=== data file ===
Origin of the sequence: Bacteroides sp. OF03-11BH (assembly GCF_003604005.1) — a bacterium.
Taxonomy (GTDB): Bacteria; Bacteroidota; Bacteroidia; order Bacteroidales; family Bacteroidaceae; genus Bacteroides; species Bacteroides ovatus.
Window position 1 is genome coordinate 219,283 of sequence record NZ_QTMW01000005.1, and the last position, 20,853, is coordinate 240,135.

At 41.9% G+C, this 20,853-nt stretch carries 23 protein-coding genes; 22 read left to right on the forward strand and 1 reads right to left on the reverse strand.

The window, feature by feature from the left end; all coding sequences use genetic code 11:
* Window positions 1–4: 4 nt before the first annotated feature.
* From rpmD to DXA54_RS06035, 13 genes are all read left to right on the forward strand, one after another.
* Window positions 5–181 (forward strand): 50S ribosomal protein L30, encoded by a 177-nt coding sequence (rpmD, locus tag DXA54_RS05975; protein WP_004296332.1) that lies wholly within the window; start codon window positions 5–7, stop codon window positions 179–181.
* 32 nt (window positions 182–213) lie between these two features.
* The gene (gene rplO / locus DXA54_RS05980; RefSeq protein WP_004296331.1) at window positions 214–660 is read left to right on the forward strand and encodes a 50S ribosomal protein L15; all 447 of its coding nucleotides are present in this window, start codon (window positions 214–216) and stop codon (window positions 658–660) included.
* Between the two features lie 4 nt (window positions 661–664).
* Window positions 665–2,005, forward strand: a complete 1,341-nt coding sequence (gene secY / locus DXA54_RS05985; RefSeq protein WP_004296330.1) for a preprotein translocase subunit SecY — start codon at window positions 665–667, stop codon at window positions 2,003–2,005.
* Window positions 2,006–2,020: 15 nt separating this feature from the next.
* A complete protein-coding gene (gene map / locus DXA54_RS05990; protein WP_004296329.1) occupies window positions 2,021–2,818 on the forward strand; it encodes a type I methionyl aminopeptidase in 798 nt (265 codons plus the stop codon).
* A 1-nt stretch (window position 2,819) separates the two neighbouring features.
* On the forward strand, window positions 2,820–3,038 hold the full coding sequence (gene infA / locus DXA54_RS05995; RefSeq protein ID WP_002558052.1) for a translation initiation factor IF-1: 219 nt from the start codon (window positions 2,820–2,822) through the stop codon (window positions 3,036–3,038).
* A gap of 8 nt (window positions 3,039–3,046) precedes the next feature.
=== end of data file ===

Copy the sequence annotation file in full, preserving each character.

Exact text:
Origin of the sequence: Bacteroides sp. OF03-11BH (assembly GCF_003604005.1) — a bacterium.
Taxonomy (GTDB): Bacteria; Bacteroidota; Bacteroidia; order Bacteroidales; family Bacteroidaceae; genus Bacteroides; species Bacteroides ovatus.
Window position 1 is genome coordinate 219,283 of sequence record NZ_QTMW01000005.1, and the last position, 20,853, is coordinate 240,135.

At 41.9% G+C, this 20,853-nt stretch carries 23 protein-coding genes; 22 read left to right on the forward strand and 1 reads right to left on the reverse strand.

The window, feature by feature from the left end; all coding sequences use genetic code 11:
* Window positions 1–4: 4 nt before the first annotated feature.
* From rpmD to DXA54_RS06035, 13 genes are all read left to right on the forward strand, one after another.
* Window positions 5–181 (forward strand): 50S ribosomal protein L30, encoded by a 177-nt coding sequence (rpmD, locus tag DXA54_RS05975; protein WP_004296332.1) that lies wholly within the window; start codon window positions 5–7, stop codon window positions 179–181.
* 32 nt (window positions 182–213) lie between these two features.
* The gene (gene rplO / locus DXA54_RS05980; RefSeq protein WP_004296331.1) at window positions 214–660 is read left to right on the forward strand and encodes a 50S ribosomal protein L15; all 447 of its coding nucleotides are present in this window, start codon (window positions 214–216) and stop codon (window positions 658–660) included.
* Between the two features lie 4 nt (window positions 661–664).
* Window positions 665–2,005, forward strand: a complete 1,341-nt coding sequence (gene secY / locus DXA54_RS05985; RefSeq protein WP_004296330.1) for a preprotein translocase subunit SecY — start codon at window positions 665–667, stop codon at window positions 2,003–2,005.
* Window positions 2,006–2,020: 15 nt separating this feature from the next.
* A complete protein-coding gene (gene map / locus DXA54_RS05990; protein WP_004296329.1) occupies window positions 2,021–2,818 on the forward strand; it encodes a type I methionyl aminopeptidase in 798 nt (265 codons plus the stop codon).
* A 1-nt stretch (window position 2,819) separates the two neighbouring features.
* On the forward strand, window positions 2,820–3,038 hold the full coding sequence (gene infA / locus DXA54_RS05995; RefSeq protein ID WP_002558052.1) for a translation initiation factor IF-1: 219 nt from the start codon (window positions 2,820–2,822) through the stop codon (window positions 3,036–3,038).
* A gap of 8 nt (window positions 3,039–3,046) precedes the next feature.